Biology & ecology
The Arabian oryx is one of the rare ruminants permanently living in deserts. Surviving without drinking water in the Arabian desert, and particularly in the Rub' al-Khali or 'Empty Quarter', one of the driest regions in the world, requires performant eco-physiological adaptations. Thus its pure white coat is thought to reflect direct solar radiations. Oryx have evolved a number of adaptations concerning the range use, the plasticity of their diet, their reproduction, physiology and behaviour.
This part aims to present the most conspicuous adaptive traits of the Arabian oryx to desert environments; Range use, diet, behaviour, reproductive biology and physiology.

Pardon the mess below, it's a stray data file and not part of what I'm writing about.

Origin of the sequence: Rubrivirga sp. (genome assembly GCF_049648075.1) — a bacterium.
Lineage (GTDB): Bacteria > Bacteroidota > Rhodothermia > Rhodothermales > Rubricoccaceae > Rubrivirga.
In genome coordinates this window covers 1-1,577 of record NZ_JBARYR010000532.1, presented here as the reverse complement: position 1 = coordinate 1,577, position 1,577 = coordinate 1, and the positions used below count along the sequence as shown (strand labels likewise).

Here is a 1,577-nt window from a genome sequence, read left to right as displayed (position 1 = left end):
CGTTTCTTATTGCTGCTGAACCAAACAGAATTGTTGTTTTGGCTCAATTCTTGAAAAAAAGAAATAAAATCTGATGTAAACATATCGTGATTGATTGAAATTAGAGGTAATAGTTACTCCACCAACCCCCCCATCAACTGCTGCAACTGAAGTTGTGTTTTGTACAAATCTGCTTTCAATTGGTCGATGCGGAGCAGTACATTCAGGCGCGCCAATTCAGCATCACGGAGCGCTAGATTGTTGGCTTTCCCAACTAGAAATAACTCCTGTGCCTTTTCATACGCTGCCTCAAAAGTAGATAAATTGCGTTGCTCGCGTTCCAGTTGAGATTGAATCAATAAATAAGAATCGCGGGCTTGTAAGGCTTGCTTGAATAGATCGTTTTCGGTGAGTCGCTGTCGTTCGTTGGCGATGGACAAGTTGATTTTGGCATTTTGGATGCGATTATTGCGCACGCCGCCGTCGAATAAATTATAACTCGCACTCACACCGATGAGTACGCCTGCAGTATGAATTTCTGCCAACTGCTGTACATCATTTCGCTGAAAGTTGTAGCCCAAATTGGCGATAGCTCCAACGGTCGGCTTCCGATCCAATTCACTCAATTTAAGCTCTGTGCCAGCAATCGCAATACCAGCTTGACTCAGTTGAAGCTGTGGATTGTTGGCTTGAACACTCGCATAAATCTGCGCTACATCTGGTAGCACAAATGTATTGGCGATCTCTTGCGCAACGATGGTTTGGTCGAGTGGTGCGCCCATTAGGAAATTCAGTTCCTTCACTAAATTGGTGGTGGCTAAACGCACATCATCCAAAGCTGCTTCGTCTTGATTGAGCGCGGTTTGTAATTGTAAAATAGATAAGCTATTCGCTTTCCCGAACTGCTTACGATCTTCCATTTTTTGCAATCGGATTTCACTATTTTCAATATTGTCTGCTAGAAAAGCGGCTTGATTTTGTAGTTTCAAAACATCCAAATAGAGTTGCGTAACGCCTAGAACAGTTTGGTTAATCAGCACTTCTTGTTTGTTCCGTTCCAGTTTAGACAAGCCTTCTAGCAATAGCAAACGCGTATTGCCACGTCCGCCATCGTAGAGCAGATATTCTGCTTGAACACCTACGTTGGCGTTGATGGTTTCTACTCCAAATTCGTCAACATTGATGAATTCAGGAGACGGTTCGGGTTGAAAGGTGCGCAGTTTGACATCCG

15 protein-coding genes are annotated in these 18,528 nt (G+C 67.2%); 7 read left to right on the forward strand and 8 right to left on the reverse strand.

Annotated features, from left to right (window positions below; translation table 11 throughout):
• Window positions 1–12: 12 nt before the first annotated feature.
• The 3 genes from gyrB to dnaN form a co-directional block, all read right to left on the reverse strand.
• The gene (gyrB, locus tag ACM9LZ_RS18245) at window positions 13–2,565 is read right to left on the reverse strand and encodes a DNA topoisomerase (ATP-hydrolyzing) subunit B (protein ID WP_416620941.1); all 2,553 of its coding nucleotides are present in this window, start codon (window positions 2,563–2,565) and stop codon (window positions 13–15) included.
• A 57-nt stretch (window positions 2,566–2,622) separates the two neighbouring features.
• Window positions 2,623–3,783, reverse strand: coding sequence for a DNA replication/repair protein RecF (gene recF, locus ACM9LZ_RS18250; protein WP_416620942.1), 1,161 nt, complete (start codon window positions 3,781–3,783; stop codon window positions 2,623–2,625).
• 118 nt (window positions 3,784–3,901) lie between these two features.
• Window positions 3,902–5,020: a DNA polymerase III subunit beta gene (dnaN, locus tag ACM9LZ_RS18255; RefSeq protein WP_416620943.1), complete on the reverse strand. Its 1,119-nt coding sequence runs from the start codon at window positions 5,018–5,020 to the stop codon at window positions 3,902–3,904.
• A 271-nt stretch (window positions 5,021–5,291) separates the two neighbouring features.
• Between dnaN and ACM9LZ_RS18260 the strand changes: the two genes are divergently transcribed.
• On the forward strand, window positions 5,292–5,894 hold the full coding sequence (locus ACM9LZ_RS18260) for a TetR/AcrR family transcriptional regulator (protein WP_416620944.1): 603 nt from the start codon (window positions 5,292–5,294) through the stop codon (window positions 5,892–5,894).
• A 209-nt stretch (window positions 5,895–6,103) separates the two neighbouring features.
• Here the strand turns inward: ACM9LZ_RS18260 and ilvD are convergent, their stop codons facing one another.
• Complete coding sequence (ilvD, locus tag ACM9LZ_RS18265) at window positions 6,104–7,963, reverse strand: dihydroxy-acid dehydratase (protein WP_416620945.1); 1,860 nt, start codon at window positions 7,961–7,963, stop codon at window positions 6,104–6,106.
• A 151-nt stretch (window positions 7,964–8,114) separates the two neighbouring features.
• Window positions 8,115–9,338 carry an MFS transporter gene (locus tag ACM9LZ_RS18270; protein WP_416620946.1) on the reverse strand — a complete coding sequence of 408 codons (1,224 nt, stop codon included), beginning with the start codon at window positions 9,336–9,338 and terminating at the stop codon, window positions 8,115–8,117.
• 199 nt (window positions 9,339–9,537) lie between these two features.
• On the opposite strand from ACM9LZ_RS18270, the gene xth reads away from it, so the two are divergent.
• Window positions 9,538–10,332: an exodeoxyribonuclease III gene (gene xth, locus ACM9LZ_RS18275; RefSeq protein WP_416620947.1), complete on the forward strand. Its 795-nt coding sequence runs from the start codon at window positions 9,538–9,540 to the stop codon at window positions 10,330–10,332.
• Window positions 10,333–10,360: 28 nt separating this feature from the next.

The range use of the Arabian oryx has been studied in reintroduction sites. It is a nomadic species that can cover long distances in the desert to reach areas with good forage and increases its range throughout life span [Tear et al., 1997]. Ranges in excess of 2,000 km² have been recorded in Oman [Stanley Price, 1989].
In 'Uruq Bani Ma'arid protected area in Saudi Arabia, mean diurnal range
size exceeded 1,700 km² in spring two years after the first release
[Strauss, 2002]. This range size decreased to less than 300 km² in summer,
while oryx were most of the day inactive under shade [Seddon & Ismail, 2002].
In 'Uruq Bani Ma'arid, oryx gather during summer in a small part of the
protected area where shade is available. Outside the hot season, Arabian
oryx make less use of shade and become more opportunistic
[Seddon and Ismail, 2002]; they may cover large distances to reach areas of
good forage [Corp et al., 1998].